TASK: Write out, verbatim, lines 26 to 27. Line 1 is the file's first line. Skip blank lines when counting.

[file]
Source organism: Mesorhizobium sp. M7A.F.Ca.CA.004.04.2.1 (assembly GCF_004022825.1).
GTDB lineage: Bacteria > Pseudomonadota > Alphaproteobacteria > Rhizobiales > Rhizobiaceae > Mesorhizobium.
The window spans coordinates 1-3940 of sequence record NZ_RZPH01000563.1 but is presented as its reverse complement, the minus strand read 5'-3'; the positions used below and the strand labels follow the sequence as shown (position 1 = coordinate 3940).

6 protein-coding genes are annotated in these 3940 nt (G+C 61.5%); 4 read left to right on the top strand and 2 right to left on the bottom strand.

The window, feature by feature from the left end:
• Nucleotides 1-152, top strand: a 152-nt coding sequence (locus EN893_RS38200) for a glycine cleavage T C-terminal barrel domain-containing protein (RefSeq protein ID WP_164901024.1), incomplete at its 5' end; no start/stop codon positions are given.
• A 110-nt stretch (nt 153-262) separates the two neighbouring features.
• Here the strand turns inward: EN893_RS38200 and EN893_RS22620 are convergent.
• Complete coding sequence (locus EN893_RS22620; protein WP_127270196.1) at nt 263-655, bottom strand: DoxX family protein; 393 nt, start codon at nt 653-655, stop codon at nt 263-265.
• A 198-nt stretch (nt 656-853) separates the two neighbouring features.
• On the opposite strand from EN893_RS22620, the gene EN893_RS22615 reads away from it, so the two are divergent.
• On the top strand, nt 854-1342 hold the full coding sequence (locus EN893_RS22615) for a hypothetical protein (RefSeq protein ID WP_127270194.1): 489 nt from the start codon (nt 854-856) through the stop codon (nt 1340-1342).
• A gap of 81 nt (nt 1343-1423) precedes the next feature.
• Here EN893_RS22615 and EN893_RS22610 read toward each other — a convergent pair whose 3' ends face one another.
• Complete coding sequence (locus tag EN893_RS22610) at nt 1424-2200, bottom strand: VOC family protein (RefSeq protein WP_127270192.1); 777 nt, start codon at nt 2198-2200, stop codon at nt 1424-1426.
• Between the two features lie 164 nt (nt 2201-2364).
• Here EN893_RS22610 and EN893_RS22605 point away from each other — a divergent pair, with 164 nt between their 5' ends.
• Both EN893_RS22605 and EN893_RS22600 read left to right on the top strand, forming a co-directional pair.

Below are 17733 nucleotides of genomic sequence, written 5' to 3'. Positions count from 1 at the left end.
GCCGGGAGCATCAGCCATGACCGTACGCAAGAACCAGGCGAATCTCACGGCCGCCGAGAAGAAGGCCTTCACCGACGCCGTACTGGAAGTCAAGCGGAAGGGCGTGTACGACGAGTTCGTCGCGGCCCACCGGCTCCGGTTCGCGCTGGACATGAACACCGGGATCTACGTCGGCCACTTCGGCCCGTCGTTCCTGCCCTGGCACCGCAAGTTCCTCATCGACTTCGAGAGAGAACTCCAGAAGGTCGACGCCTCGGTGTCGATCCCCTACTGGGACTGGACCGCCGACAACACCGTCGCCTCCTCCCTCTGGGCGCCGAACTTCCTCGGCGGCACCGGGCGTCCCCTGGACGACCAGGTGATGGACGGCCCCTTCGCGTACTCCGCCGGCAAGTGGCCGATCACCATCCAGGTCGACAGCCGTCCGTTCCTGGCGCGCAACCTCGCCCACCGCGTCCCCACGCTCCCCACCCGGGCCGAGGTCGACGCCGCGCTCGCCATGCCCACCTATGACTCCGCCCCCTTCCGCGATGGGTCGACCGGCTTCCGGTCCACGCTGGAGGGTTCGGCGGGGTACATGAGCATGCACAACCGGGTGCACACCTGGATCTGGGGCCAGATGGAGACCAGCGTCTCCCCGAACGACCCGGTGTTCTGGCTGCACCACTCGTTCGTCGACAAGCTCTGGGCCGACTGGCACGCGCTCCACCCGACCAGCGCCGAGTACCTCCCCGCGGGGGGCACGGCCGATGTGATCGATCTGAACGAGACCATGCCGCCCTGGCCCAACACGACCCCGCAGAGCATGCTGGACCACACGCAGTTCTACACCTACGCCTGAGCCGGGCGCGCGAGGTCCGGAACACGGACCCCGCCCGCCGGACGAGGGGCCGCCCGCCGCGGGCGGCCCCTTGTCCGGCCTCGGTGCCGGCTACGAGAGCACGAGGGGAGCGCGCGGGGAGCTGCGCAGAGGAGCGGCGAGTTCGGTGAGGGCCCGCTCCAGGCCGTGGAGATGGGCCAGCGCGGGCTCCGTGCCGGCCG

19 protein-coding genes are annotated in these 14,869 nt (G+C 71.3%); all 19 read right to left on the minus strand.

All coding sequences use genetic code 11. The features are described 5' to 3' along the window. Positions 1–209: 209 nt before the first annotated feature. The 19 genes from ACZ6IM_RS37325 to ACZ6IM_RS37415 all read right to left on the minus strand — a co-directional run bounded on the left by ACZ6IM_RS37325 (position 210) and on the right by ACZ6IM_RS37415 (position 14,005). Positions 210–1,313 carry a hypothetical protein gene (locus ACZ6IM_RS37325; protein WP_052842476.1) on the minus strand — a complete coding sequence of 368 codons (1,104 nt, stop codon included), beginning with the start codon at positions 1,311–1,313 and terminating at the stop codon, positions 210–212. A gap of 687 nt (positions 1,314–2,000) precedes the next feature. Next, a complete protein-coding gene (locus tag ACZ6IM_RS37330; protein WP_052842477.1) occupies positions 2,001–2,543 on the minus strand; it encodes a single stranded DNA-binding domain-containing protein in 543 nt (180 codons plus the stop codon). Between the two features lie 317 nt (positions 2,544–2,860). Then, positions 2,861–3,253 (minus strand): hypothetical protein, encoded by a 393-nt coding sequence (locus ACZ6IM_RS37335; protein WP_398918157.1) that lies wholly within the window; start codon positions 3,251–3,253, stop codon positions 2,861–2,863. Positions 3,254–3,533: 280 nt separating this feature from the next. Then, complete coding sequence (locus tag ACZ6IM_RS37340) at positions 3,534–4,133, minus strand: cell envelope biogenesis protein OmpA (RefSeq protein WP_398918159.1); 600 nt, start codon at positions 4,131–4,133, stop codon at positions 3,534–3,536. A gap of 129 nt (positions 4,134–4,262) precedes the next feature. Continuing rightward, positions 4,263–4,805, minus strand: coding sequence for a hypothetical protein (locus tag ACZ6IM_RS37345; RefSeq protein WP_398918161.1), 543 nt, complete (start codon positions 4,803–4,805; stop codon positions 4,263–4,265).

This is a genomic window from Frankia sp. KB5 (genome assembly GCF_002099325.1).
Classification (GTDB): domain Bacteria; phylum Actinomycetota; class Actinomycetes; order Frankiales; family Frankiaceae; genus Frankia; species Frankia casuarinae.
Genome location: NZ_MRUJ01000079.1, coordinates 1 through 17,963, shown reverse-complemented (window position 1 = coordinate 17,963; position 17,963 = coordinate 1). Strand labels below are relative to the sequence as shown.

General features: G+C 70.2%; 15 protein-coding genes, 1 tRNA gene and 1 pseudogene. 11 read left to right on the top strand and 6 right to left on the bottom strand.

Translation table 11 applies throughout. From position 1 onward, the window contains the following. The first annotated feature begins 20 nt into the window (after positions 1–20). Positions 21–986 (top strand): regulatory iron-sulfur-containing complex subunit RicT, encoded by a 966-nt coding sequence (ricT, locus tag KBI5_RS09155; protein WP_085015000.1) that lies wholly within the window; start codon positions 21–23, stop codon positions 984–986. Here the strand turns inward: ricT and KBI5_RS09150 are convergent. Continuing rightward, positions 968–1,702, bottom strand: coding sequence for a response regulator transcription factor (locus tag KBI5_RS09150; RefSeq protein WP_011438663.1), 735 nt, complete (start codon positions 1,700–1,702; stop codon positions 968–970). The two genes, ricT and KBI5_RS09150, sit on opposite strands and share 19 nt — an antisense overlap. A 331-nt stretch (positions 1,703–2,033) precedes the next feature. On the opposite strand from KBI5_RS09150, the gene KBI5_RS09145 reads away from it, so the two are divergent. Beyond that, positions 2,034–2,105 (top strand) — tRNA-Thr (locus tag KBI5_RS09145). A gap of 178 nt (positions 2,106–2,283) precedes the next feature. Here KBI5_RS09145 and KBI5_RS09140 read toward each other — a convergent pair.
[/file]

General features: G+C 70.2%; 15 protein-coding genes, 1 tRNA gene and 1 pseudogene. 11 read left to right on the top strand and 6 right to left on the bottom strand.

Translation table 11 applies throughout. From position 1 onward, the window contains the following. The first annotated feature begins 20 nt into the window (after positions 1–20). Positions 21–986 (top strand): regulatory iron-sulfur-containing complex subunit RicT, encoded by a 966-nt coding sequence (ricT, locus tag KBI5_RS09155; protein WP_085015000.1) that lies wholly within the window; start codon positions 21–23, stop codon positions 984–986. Here the strand turns inward: ricT and KBI5_RS09150 are convergent. Continuing rightward, positions 968–1,702, bottom strand: coding sequence for a response regulator transcription factor (locus tag KBI5_RS09150; RefSeq protein WP_011438663.1), 735 nt, complete (start codon positions 1,700–1,702; stop codon positions 968–970). The two genes, ricT and KBI5_RS09150, sit on opposite strands and share 19 nt — an antisense overlap. A 331-nt stretch (positions 1,703–2,033) precedes the next feature. On the opposite strand from KBI5_RS09150, the gene KBI5_RS09145 reads away from it, so the two are divergent. Beyond that, positions 2,034–2,105 (top strand) — tRNA-Thr (locus tag KBI5_RS09145). A gap of 178 nt (positions 2,106–2,283) precedes the next feature. Here KBI5_RS09145 and KBI5_RS09140 read toward each other — a convergent pair.